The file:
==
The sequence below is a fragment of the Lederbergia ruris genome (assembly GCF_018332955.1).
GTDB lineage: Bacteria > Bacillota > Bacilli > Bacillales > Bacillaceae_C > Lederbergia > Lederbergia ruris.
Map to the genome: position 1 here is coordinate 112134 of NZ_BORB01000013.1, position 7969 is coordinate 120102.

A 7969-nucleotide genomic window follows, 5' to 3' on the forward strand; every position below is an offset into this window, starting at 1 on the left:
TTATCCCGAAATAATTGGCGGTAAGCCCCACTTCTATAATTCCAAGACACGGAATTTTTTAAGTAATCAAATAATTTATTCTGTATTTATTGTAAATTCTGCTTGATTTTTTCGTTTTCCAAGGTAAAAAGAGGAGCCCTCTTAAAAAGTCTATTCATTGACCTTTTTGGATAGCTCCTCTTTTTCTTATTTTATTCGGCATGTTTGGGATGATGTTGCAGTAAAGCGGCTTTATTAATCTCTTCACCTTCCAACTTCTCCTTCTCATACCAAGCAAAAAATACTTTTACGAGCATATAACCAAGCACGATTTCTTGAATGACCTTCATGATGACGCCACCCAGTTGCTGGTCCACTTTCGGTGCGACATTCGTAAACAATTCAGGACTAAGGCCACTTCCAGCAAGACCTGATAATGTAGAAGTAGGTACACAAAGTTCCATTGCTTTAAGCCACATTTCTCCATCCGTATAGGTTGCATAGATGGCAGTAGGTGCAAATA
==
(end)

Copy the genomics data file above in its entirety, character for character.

The sequence below is a fragment of the Lederbergia ruris genome (assembly GCF_018332955.1).
GTDB lineage: Bacteria > Bacillota > Bacilli > Bacillales > Bacillaceae_C > Lederbergia > Lederbergia ruris.
Map to the genome: position 1 here is coordinate 112134 of NZ_BORB01000013.1, position 7969 is coordinate 120102.

A 7969-nucleotide genomic window follows, 5' to 3' on the forward strand; every position below is an offset into this window, starting at 1 on the left:
TTATCCCGAAATAATTGGCGGTAAGCCCCACTTCTATAATTCCAAGACACGGAATTTTTTAAGTAATCAAATAATTTATTCTGTATTTATTGTAAATTCTGCTTGATTTTTTCGTTTTCCAAGGTAAAAAGAGGAGCCCTCTTAAAAAGTCTATTCATTGACCTTTTTGGATAGCTCCTCTTTTTCTTATTTTATTCGGCATGTTTGGGATGATGTTGCAGTAAAGCGGCTTTATTAATCTCTTCACCTTCCAACTTCTCCTTCTCATACCAAGCAAAAAATACTTTTACGAGCATATAACCAAGCACGATTTCTTGAATGACCTTCATGATGACGCCACCCAGTTGCTGGTCCACTTTCGGTGCGACATTCGTAAACAATTCAGGACTAAGGCCACTTCCAGCAAGACCTGATAATGTAGAAGTAGGTACACAAAGTTCCATTGCTTTAAGCCACATTTCTCCATCCGTATAGGTTGCATAGATGGCAGTAGGTGCAAATA